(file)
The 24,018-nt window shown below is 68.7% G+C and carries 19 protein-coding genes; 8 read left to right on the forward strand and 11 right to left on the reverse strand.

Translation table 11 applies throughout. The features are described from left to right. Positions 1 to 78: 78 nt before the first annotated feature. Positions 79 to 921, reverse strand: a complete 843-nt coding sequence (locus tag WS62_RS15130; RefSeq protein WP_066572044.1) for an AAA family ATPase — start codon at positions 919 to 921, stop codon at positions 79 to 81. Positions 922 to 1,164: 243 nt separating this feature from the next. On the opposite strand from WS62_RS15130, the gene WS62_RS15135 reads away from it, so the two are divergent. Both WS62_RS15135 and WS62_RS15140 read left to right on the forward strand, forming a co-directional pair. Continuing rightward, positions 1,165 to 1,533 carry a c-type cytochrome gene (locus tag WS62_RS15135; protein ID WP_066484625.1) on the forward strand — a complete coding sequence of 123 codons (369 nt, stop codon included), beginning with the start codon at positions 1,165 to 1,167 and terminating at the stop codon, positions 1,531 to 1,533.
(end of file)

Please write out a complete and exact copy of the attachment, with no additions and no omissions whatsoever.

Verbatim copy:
The 24,018-nt window shown below is 68.7% G+C and carries 19 protein-coding genes; 8 read left to right on the forward strand and 11 right to left on the reverse strand.

Translation table 11 applies throughout. The features are described from left to right. Positions 1 to 78: 78 nt before the first annotated feature. Positions 79 to 921, reverse strand: a complete 843-nt coding sequence (locus tag WS62_RS15130; RefSeq protein WP_066572044.1) for an AAA family ATPase — start codon at positions 919 to 921, stop codon at positions 79 to 81. Positions 922 to 1,164: 243 nt separating this feature from the next. On the opposite strand from WS62_RS15130, the gene WS62_RS15135 reads away from it, so the two are divergent. Both WS62_RS15135 and WS62_RS15140 read left to right on the forward strand, forming a co-directional pair. Continuing rightward, positions 1,165 to 1,533 carry a c-type cytochrome gene (locus tag WS62_RS15135; protein ID WP_066484625.1) on the forward strand — a complete coding sequence of 123 codons (369 nt, stop codon included), beginning with the start codon at positions 1,165 to 1,167 and terminating at the stop codon, positions 1,531 to 1,533.